For the fourth quarter, analysts are predicting a loss of 22 cents a share on revenue of $1.49 billion.
Penn National Gaming
Penn National Gaming
is poised to be one of the biggest winners among the regional casino players. But at least one analyst suggests heeding caution heading into fourth quarter results.
KeyBanc Capital Markets analyst Dennis Forst downgraded Penn to hold from buy on Monday, as shares have appreciated 57% over the past seven months. The stock is now trading within 8% of Forst's price target and he believes tumultuous weather in the Eastern seaboard raises some concerns for first-quarter 2011 results.
While Forst expects Penn's fourth-quarter earnings will be upbeat, he does not share that optimism for the near-term. "In spite of a reasonable valuation and significant growth opportunities, we prefer to take a wait-and-see approach to the shares," he wrote in a note. "We are eager to get clarifications surrounding Penn's Ohio projects and joint ventures in Texas and Maryland. We think at this time the clarity of that pipeline along with share appreciations combine to dictate a more cautious posture toward the stock at the present time."
Penn's guidance could also cause analysts and investors to lower expectations for the first quarter and full-year results, Forst continued.
In its third quarter, Penn benefited from its launch of table games in Pennsylvania and West Virginia, leading profit to more than double from the year prior. Penn also opened its Maryland slot casino at the end of the year, which should drive positive EBITDA growth past the second quarter of 2011.
During the fourth quarter, Penn announced it is making its first foray into Las Vegas with the purchase of M Resort for $230.5 million. The high-end casino cost $1 billion to build, and Anthony Marnell III spent an additional $240 million for the land. Penn now gets a relatively brand new casino for a fraction of the total cost of the project, and less than even the price of the land itself.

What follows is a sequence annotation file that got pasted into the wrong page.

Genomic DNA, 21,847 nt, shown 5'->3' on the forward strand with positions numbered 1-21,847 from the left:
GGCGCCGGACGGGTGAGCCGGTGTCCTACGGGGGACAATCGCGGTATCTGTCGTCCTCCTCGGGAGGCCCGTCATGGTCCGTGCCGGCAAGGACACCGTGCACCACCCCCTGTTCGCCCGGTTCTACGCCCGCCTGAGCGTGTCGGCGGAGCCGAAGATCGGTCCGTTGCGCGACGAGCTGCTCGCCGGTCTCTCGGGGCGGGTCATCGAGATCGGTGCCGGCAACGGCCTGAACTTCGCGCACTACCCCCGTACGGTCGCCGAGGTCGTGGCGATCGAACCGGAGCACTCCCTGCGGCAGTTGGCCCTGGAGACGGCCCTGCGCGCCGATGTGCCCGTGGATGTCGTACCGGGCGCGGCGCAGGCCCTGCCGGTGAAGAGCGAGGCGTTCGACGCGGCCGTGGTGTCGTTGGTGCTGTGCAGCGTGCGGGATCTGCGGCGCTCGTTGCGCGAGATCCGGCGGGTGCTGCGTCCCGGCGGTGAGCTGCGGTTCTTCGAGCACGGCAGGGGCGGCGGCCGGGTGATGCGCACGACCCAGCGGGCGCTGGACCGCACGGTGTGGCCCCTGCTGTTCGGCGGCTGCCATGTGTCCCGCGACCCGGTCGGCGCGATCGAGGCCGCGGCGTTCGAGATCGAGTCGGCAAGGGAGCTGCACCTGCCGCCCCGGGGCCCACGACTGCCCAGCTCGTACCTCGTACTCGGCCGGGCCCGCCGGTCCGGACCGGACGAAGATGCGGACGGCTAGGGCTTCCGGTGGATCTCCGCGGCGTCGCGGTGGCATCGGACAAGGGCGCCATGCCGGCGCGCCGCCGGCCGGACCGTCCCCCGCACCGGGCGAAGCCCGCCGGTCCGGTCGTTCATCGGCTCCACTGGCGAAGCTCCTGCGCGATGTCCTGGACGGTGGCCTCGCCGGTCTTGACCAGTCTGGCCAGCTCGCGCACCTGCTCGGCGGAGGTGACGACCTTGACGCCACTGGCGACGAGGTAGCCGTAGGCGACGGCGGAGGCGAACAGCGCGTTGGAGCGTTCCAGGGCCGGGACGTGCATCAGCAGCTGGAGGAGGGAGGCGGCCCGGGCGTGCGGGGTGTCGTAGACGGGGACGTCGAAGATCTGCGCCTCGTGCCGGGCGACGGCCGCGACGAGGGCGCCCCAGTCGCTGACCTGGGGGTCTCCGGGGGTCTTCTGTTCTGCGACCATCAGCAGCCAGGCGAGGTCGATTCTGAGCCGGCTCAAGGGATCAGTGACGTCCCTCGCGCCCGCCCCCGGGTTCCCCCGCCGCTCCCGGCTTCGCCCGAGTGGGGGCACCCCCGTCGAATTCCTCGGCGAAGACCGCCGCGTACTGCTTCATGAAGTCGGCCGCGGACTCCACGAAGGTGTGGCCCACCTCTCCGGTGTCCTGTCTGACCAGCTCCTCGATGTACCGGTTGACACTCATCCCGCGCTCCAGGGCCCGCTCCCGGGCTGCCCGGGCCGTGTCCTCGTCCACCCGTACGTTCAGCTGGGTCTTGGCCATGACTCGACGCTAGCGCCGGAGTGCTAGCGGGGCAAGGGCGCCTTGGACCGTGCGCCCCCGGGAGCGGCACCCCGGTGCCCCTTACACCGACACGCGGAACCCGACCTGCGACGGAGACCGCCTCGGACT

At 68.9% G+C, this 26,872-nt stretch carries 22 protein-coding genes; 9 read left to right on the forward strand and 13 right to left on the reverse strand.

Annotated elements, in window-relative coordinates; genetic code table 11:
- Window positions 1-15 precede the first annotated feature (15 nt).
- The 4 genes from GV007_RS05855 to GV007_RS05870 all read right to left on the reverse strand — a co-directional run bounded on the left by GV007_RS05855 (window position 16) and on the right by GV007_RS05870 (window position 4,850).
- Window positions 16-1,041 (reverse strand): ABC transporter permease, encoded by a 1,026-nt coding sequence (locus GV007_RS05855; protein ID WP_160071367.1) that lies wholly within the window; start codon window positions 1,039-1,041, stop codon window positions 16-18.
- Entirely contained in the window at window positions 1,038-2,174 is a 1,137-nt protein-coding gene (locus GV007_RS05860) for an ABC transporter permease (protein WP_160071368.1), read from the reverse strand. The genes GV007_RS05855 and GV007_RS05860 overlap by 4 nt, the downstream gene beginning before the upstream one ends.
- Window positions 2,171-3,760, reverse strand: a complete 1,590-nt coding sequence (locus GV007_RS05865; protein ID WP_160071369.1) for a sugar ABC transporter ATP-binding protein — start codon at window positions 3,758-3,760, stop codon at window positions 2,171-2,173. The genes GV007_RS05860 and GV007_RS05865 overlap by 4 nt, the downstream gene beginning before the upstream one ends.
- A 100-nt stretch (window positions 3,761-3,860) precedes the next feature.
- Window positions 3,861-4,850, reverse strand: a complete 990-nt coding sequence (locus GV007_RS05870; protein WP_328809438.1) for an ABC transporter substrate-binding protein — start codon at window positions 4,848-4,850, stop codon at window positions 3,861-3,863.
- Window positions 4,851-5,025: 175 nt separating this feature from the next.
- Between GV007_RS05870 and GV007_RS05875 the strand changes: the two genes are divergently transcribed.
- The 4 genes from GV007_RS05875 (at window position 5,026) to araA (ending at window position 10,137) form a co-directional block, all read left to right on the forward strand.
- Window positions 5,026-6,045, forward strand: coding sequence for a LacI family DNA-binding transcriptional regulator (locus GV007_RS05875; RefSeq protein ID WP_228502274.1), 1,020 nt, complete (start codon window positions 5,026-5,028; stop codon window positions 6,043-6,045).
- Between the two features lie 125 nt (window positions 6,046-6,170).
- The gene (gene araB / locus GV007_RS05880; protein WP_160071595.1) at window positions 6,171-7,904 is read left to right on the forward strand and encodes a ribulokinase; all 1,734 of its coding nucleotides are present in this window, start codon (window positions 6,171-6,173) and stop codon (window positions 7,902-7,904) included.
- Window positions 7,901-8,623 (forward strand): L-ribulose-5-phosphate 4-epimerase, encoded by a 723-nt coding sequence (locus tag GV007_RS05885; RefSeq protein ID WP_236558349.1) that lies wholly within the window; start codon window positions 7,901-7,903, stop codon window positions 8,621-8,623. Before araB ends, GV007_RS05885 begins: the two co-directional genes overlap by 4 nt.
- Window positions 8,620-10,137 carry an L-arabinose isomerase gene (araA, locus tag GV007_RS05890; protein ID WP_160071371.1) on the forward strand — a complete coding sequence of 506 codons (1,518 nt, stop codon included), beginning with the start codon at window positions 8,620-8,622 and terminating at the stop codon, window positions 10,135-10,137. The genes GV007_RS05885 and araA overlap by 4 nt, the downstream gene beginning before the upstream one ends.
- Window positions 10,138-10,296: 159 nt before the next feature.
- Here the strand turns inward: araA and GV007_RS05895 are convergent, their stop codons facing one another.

On Monday, Penn submitted the $10.25 billion winning bid for bankrupt Rosecraft Raceway. The company intends to add slot machines at the Maryland harness track and plans to resume racing this year.
Penn National said in a statement the purchase of Rosecroft is part of its strategy to boost its "presence in key markets with assets that can benefit from the placement of gaming devices."
Melco Crown Entertainment
Melco Crown Entertainment
has benefited from being the only pure-play on Macau gaming, and is expected to be one of the biggest winners of 2011.
"We continue to believe Melco Crown Entertainment ... is undervalued given its positioning on the Island, Macau market growth and continued improvements at its flagship City of Dreams property," Bain wrote in a note last week.
One tailwind for Melco is its upgrade to its flagship City of Dreams property. The company plans on rolling out 18 additional tables. The company plans on rolling out 18 additional VIP tables by the first quarter of 2011 and has land to open up additional hotel capacity. The VIP arena is expected to be the biggest area of growth in Macau in 2011, so the timing of these new tables perfectly coincides.
Melco is scheduled to release its fourth quarter results on Wednesday, and Wall Street is looking for a profit of 1 cent a share on revenue of $725 million.
is expected to benefit in the fourth quarter from better-than-expected gross gaming revenue at its three Louisiana facilities, as well as its Belterra Casino Resort in Indiana. This should partially offset expectations of lower St. Louis operations.
"We believe regional gaming spend trends will continue to get better throughout 2011, growing off the recent low growth results seen over the last several months," J.P. Morgan analyst Joseph Greff wrote in a note earlier in the month.
Pinnacle's new chief executive, Anthony Sanfilippo, has spent the past several months working to drive increased operating efficiencies, allocate capital prudently and sell non-core businesses and assets, Greff noted.
Following fourth-quarter results, which are due out on Friday, Greff foresees positive analyst revisions to forecasts. "We believe estimates are too low, especially given the recent signs of revenue lift in Pinnacle's regional market, and with management's margin focus and initiatives in 2011, EBITDA should grow nicely, in our view," he continued.
Wall Street is looking for a fourth-quarter loss of 4 cents a share on revenue of $274.9 million.
The Las Vegas locals and Atlantic City markets have the longest road to recovery, making
one of the most challenged stocks in the sector long-term.